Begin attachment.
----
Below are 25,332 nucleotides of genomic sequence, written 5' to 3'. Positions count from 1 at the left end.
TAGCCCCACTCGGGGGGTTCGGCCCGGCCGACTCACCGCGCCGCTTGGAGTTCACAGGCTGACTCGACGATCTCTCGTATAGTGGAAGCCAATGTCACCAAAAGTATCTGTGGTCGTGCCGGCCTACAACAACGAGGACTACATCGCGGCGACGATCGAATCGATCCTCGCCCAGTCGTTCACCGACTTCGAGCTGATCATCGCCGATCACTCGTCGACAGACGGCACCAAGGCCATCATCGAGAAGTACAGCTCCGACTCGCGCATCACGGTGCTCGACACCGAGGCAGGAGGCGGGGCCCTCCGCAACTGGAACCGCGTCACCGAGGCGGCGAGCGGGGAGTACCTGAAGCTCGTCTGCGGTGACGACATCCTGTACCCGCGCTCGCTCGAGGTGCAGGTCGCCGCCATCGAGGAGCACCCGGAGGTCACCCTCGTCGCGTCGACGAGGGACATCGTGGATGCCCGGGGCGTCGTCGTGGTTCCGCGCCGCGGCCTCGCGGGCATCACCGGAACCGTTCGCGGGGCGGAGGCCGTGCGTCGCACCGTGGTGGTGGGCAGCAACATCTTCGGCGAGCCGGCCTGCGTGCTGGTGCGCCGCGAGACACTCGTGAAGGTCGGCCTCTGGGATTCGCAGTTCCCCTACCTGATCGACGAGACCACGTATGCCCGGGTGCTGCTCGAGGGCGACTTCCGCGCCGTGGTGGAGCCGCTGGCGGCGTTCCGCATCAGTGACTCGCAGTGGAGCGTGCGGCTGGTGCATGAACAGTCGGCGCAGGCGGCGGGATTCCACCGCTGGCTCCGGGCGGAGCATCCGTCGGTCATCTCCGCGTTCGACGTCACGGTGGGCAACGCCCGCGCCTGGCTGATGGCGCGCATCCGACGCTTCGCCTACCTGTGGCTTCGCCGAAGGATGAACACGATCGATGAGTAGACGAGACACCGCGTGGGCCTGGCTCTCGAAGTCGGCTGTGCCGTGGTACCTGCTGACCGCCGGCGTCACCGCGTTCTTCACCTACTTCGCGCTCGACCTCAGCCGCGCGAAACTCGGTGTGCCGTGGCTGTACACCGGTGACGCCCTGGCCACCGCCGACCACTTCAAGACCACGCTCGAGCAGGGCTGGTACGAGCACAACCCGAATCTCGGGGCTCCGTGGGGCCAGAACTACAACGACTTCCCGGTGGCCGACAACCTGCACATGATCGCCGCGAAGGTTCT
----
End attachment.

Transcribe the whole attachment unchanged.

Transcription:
Below are 25,332 nucleotides of genomic sequence, written 5' to 3'. Positions count from 1 at the left end.
TAGCCCCACTCGGGGGGTTCGGCCCGGCCGACTCACCGCGCCGCTTGGAGTTCACAGGCTGACTCGACGATCTCTCGTATAGTGGAAGCCAATGTCACCAAAAGTATCTGTGGTCGTGCCGGCCTACAACAACGAGGACTACATCGCGGCGACGATCGAATCGATCCTCGCCCAGTCGTTCACCGACTTCGAGCTGATCATCGCCGATCACTCGTCGACAGACGGCACCAAGGCCATCATCGAGAAGTACAGCTCCGACTCGCGCATCACGGTGCTCGACACCGAGGCAGGAGGCGGGGCCCTCCGCAACTGGAACCGCGTCACCGAGGCGGCGAGCGGGGAGTACCTGAAGCTCGTCTGCGGTGACGACATCCTGTACCCGCGCTCGCTCGAGGTGCAGGTCGCCGCCATCGAGGAGCACCCGGAGGTCACCCTCGTCGCGTCGACGAGGGACATCGTGGATGCCCGGGGCGTCGTCGTGGTTCCGCGCCGCGGCCTCGCGGGCATCACCGGAACCGTTCGCGGGGCGGAGGCCGTGCGTCGCACCGTGGTGGTGGGCAGCAACATCTTCGGCGAGCCGGCCTGCGTGCTGGTGCGCCGCGAGACACTCGTGAAGGTCGGCCTCTGGGATTCGCAGTTCCCCTACCTGATCGACGAGACCACGTATGCCCGGGTGCTGCTCGAGGGCGACTTCCGCGCCGTGGTGGAGCCGCTGGCGGCGTTCCGCATCAGTGACTCGCAGTGGAGCGTGCGGCTGGTGCATGAACAGTCGGCGCAGGCGGCGGGATTCCACCGCTGGCTCCGGGCGGAGCATCCGTCGGTCATCTCCGCGTTCGACGTCACGGTGGGCAACGCCCGCGCCTGGCTGATGGCGCGCATCCGACGCTTCGCCTACCTGTGGCTTCGCCGAAGGATGAACACGATCGATGAGTAGACGAGACACCGCGTGGGCCTGGCTCTCGAAGTCGGCTGTGCCGTGGTACCTGCTGACCGCCGGCGTCACCGCGTTCTTCACCTACTTCGCGCTCGACCTCAGCCGCGCGAAACTCGGTGTGCCGTGGCTGTACACCGGTGACGCCCTGGCCACCGCCGACCACTTCAAGACCACGCTCGAGCAGGGCTGGTACGAGCACAACCCGAATCTCGGGGCTCCGTGGGGCCAGAACTACAACGACTTCCCGGTGGCCGACAACCTGCACATGATCGCCGCGAAGGTTCT